Julian of Norwich
Born November 8, 1342(1342-11-08)
Died c. 1416
Venerated in Roman Catholic Church,
Anglican Communion,
Evangelical Lutheran Church in America
Major shrine Church of St Julian in Norwich
Feast May 13 (Roman Catholic),
May 8 (Anglican, Lutheran)

Julian of Norwich (c. November 8, 1342 – c. 1416) is thought of as one of the greatest English mystics. Little is known of her life aside from her writings. In fact, it is not even known exactly when she died. She was last known to be alive in 1416 when she was 73 years old [1]. Even her name is uncertain, the name "Julian" coming from the Church of St Julian in Norwich, where she was an anchoress (a type of hermit living in a cell attached to the church, engaged in contemplative prayer). At the age of 30, suffering from a severe illness and believing she was on her deathbed, Julian had a series of intense visions of Jesus Christ. (They ended by the time she overcame her illness on May 13, 1373.[2]) She recorded these visions soon after having them, and then again twenty years later. The first version, called The Short Text, is more of a narration of her visions. The Long Text was written twenty years after the visions, and contains more theological commentary on the meaning of the visions [3]. These visions are the source of her major work, called Sixteen Revelations of Divine Love (circa 1393). This is believed to be the first book written by a woman in the English language.[4] Julian became well known throughout England as a spiritual authority: Margery Kempe mentions going to Norwich to speak with Julian.[5]

History of Revelations

Scholars know that the long version of Revelation of Love was finished by 1413 because it was so noted in the introduction to her book. However, there is no mention of Julian or her book until the mid-seventeenth century when it appeared in two small exile houses of English Benedictine nuns [6]. Three of the nuns living there quote Julian in their own writing. It is believed these nuns had a preserved manuscript of Revelations in the Long Text [6].The first printed version Revelations was available to the public in 1670, and was edited by Benedictine Serenus Cressy, but it was still not that well known until the twentieth century. Cressy's edition was reprinted in 1843, 1864, and again in 1902. However, it was Grace Warrack's 1901 version of the book with its "sympathetic informed introduction" which introduced most early twentieth-century readers to Julian [7].. After this, Julian's name spread rapidly as she became a topic in many lectures and writings. In 1979 an annotated text of Julian's work was published, and after this her book really took off. As a result Julian is now recognized as one of England's most important mystics [8].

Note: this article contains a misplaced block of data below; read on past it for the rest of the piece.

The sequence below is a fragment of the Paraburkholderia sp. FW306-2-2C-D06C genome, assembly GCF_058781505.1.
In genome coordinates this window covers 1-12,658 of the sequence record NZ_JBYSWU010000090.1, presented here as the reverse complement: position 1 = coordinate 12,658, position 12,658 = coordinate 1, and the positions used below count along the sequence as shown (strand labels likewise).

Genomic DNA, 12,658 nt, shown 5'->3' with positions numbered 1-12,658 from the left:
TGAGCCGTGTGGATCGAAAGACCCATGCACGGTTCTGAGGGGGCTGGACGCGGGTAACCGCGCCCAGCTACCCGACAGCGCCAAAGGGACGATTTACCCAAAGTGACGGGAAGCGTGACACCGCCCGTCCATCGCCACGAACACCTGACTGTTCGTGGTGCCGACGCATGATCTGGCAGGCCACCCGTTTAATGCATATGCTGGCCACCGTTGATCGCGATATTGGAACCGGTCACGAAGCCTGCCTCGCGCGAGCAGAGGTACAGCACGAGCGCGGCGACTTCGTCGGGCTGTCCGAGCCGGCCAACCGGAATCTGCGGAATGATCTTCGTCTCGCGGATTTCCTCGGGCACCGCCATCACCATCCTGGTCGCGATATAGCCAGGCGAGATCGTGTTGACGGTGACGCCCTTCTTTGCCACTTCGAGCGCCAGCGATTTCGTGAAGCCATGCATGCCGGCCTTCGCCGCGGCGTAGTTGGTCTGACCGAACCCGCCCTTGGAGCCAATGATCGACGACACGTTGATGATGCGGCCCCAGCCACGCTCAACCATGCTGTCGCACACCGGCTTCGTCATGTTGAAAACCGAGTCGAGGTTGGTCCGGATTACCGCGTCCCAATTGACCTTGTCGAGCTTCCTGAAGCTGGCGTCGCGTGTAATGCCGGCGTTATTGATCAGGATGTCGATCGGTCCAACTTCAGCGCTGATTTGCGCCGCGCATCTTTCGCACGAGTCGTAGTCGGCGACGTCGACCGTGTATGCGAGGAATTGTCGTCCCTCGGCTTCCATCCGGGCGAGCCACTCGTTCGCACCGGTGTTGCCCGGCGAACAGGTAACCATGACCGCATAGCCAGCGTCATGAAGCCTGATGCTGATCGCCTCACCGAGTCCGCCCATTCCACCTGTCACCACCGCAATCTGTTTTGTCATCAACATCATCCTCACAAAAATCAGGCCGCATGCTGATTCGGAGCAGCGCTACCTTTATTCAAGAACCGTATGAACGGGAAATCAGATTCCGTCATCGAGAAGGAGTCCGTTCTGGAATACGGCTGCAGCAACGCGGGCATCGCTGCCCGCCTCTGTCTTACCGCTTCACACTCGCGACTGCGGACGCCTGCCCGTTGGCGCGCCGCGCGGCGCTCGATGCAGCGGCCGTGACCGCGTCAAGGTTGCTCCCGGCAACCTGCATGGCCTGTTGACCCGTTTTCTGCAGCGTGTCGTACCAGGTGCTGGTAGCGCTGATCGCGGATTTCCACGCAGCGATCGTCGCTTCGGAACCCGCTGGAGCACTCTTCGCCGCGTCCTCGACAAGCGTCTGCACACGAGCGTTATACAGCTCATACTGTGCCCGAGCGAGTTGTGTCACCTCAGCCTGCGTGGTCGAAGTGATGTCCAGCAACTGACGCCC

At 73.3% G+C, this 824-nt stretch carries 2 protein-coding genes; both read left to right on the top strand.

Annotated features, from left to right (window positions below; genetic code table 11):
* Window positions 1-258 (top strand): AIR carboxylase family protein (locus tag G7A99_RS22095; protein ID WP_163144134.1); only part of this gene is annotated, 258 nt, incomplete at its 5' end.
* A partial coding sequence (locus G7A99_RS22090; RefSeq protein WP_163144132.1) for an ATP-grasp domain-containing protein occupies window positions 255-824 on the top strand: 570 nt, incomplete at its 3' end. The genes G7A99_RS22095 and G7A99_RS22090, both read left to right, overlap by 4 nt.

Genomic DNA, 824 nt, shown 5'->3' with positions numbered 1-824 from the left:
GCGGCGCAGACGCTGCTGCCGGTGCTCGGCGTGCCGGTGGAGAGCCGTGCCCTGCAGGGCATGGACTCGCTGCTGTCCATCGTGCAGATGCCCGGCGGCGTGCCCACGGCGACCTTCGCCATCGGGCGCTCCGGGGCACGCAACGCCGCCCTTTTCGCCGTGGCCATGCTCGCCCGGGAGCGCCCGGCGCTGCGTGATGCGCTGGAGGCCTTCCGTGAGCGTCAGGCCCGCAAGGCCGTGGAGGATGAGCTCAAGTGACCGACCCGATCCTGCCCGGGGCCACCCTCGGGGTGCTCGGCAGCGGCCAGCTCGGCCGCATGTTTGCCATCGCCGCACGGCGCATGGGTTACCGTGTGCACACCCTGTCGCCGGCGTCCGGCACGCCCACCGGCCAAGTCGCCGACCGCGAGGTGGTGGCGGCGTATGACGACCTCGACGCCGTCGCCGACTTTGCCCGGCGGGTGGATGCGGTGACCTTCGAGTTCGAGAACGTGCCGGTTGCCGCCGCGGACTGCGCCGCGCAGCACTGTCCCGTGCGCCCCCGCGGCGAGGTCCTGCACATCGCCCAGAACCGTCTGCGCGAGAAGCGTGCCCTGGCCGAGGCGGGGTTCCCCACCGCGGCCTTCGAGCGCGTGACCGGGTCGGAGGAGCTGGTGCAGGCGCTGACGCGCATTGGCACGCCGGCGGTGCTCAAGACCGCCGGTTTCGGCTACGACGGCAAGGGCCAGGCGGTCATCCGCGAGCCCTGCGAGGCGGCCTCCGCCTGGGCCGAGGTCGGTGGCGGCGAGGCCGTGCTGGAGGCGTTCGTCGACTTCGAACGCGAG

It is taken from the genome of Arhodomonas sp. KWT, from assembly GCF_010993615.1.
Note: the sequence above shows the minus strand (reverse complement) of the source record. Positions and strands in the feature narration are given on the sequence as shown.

Norwich Cathedral Facade

A statue of St. Julian (in white) appears on the front of Norwich Cathedral, along with a statue of St. Benedict.

Although she lived in a time of turmoil, Julian's theology was optimistic, speaking of God's love in terms of joy and compassion as opposed to law and duty. For Julian, suffering was not a punishment that God inflicted, as was the common understanding. She believed that God loved and wanted to save everyone. Popular theology magnified by current events including the Black Death and a series of peasant revolts assumed that God was punishing the wicked. In response, Julian suggested a far more merciful theology, which some say leaned towards universal salvation. Because she believed that behind the reality of hell is yet a greater mystery of God's love, she has also been referred to in modern times as a proto-universalist, though she herself never actually claimed more than hope that all might be saved. Even though her views were not typical, local authorities did not challenge either her theology or her authority to make such religious claims because of her status as an anchoress. However, the lack of mention of her work during her period may simply indicate that religious authorities did not count her worthy of refuting, since she did not have much power as a woman.

Julian's philosophy on theology was unique in three aspects: her view of sin, her belief that God is all love and no wrath, and her view of Christ as mother.

Julian believed that sin was necessary in life because it brings one to self-knowledge, which leads to acceptance of the role of God in one’s life [9]. Julian taught that humans sin because they are ignorant or naive, not because they are evil, which was the common reason given by the church for sin during the Middle Ages [10].. Julian believed that in order to learn, we must fail, and in order to fail, we must sin. The pain that is caused by sin is an earthly reminder of the pain of the passion of Christ. Therefore, as one suffers like Christ did, they will become closer to Him by experiencing similar suffering.